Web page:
• Gtk.Dialog::Build ()
  • System.Windows.Forms::InitializeComponents ()

This will work for classes that extend those types. If debugging symbols (e.g. Mono .mdb or MS .pdb) are available then the rule will compute the number of logical source line of code (SLOC). This number represent the lines where 'SequencePoint' are present in the code. By default the maximum SLOC is defined to 40 lines. Otherwise the rule falls back onto an IL-SLOC approximation. It's quite hard to determine how many SLOC exists based on the IL (e.g. LINQ). The metric being used is based on a screen (1024 x 768) full of source code where the number of IL instructions were counted. By default the maximum number of IL instructions is defined to be 165.

Bad example:

public void LongMethod ()
{
    Console.WriteLine ("I'm writting a test, and I will fill a screen with some useless code");
    IList list = new ArrayList ();
    list.Add ("Foo");
    list.Add (4);
    list.Add (6);
 
    IEnumerator listEnumerator = list.GetEnumerator ();
    while (listEnumerator.MoveNext ()) {
        Console.WriteLine (listEnumerator.Current);
    }
 
    try {
        list.Add ("Bar");
        list.Add ('a');
    }
    catch (NotSupportedException exception) {
        Console.WriteLine (exception.Message);
        Console.WriteLine (exception);
    }
 
    foreach (object value in list) {
        Console.Write (value);
        Console.Write (Environment.NewLine);
    }
 
    int x = 0;
    for (int i = 0; i < 100; i++) {
        x++;
    }
    Console.WriteLine (x);
 
    string useless = "Useless String";
    if (useless.Equals ("Other useless")) {
        useless = String.Empty;
        Console.WriteLine ("Other useless string");
    }
 
    useless = String.Concat (useless," 1");
    for (int j = 0; j < useless.Length; j++) {
        if (useless[j] == 'u') {
            Console.WriteLine ("I have detected an u char");
            } else {
                Console.WriteLine ("I have detected an useless char");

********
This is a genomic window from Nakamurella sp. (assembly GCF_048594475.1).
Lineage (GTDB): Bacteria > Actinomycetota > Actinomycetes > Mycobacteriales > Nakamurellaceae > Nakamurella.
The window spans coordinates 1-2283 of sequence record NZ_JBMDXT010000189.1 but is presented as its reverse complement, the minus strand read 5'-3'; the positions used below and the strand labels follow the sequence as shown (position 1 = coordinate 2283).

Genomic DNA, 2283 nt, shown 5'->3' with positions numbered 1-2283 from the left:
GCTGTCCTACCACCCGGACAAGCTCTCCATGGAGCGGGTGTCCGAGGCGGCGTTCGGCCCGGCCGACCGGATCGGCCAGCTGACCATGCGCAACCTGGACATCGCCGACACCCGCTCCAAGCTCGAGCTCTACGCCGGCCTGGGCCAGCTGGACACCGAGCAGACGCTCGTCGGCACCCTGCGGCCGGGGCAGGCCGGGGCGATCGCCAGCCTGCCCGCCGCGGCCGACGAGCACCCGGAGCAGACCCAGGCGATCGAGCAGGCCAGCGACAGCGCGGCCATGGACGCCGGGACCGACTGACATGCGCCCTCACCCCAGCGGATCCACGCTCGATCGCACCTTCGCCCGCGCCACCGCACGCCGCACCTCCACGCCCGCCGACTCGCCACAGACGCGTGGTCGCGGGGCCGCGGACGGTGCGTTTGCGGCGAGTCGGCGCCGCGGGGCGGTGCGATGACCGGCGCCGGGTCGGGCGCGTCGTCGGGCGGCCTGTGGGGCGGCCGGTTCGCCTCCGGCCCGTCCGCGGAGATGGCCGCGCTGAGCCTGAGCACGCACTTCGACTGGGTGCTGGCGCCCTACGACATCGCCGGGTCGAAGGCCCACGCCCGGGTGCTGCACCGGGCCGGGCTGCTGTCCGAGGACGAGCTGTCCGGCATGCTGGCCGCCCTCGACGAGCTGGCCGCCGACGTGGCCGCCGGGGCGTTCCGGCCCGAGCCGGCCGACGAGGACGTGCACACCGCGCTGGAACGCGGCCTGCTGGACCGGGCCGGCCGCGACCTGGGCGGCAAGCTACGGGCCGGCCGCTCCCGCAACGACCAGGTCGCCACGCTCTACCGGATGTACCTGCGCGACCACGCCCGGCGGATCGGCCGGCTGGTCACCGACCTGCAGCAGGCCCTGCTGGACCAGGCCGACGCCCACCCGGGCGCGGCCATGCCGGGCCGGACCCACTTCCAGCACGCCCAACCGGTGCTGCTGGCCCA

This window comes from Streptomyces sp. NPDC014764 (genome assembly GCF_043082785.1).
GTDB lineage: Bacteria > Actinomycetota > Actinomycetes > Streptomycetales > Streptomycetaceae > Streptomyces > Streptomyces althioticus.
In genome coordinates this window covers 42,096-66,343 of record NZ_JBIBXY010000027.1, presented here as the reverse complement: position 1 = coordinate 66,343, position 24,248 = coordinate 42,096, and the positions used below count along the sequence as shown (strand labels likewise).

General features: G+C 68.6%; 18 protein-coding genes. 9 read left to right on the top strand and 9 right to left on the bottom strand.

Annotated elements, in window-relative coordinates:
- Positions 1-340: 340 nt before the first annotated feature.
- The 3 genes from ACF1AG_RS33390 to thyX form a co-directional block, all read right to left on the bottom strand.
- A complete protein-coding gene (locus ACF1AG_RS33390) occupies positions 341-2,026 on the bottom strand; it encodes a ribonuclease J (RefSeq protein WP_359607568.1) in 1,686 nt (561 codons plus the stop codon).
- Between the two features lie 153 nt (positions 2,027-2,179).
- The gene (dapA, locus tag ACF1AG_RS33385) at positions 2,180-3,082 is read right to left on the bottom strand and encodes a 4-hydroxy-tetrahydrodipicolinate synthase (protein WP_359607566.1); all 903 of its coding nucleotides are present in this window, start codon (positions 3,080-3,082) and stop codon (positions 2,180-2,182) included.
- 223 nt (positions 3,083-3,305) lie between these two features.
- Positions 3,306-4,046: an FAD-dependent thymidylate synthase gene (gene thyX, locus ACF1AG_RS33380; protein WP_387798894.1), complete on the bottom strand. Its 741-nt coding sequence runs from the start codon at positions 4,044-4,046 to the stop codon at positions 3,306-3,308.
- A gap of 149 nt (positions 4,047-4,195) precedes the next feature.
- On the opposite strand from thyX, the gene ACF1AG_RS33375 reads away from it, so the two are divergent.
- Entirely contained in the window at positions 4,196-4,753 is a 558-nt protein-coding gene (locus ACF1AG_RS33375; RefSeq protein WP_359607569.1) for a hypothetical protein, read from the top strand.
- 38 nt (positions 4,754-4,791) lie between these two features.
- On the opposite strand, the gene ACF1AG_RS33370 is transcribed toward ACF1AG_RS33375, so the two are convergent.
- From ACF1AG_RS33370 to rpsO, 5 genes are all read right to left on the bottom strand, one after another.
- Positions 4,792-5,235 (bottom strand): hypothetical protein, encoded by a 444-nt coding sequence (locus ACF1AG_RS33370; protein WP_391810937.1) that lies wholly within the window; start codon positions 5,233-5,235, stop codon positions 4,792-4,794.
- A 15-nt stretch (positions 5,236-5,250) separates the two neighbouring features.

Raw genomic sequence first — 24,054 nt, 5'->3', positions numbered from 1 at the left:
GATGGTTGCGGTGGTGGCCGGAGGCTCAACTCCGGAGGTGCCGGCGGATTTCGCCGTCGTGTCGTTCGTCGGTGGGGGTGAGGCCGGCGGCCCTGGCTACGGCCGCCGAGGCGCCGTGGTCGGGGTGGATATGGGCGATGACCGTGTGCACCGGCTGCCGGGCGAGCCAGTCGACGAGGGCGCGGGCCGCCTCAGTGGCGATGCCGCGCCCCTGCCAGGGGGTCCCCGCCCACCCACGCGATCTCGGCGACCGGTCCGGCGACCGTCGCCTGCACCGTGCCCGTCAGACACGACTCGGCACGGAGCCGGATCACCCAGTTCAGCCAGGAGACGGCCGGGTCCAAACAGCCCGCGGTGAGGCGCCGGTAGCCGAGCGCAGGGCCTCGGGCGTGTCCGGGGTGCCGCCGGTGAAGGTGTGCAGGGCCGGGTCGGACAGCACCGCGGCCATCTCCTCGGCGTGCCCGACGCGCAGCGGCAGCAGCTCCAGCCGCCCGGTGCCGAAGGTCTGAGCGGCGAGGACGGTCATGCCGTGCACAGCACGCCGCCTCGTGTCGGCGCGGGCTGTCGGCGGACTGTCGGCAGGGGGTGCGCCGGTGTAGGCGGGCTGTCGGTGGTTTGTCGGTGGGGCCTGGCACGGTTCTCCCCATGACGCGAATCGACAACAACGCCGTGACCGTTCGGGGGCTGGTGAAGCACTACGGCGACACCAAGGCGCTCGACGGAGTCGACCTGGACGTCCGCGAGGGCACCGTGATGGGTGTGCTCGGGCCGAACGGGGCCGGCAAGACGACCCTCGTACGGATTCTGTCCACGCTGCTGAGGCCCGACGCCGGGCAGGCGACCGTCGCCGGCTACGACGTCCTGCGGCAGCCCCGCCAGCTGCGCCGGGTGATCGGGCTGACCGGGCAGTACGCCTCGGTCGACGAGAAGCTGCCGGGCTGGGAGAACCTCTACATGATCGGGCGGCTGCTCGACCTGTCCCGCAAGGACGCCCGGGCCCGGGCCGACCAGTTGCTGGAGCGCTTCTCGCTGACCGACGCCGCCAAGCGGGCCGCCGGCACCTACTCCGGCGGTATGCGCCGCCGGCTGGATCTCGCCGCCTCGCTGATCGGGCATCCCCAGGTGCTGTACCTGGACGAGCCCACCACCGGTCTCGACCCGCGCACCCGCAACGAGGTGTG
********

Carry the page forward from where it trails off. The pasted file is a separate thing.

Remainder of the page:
}
        }
 
        try {
            foreach (string environmentVariable in Environment.GetEnvironmentVariables ().Keys) {
                Console.WriteLine (environmentVariable);
            }
        }
        catch (System.Security.SecurityException exception) {
            Console.WriteLine (exception.Message);
            Console.WriteLine (exception);
        }
 
        Console.WriteLine ("I will add more useless code !!");
        try {
            if (!(File.Exists ("foo.txt"))) {
                File.Create ("foo.txt");
                File.Delete ("foo.txt");
            }
        }
        catch (IOException exception) {
            Console.WriteLine (exception.Message);
            Console.WriteLine (exception);
        }
    }

Good example:

public void ShortMethod ()
{
    try {
        foreach (string environmentVariable in Environment.GetEnvironmentVariables ().Keys) {
            Console.WriteLine (environmentVariable);
        }
    }
    catch (System.Security.SecurityException exception) {
        Console.WriteLine (exception.Message);
        Console.WriteLine (exception);
    }
}


AvoidLongParameterListsRule

This rule allows developers to measure the parameter list size in a method. If you have methods with a lot of parameters, perhaps you have a Long Parameter List smell. This rule counts the method's parameters, and compares it against a maximum value. If you have an overloaded method, then the rule will get the shortest overload and compare the shortest overload against the maximum value. Other time, it's quite hard determine a long parameter list. By default, a method with 6 or more arguments will be flagged as a defect.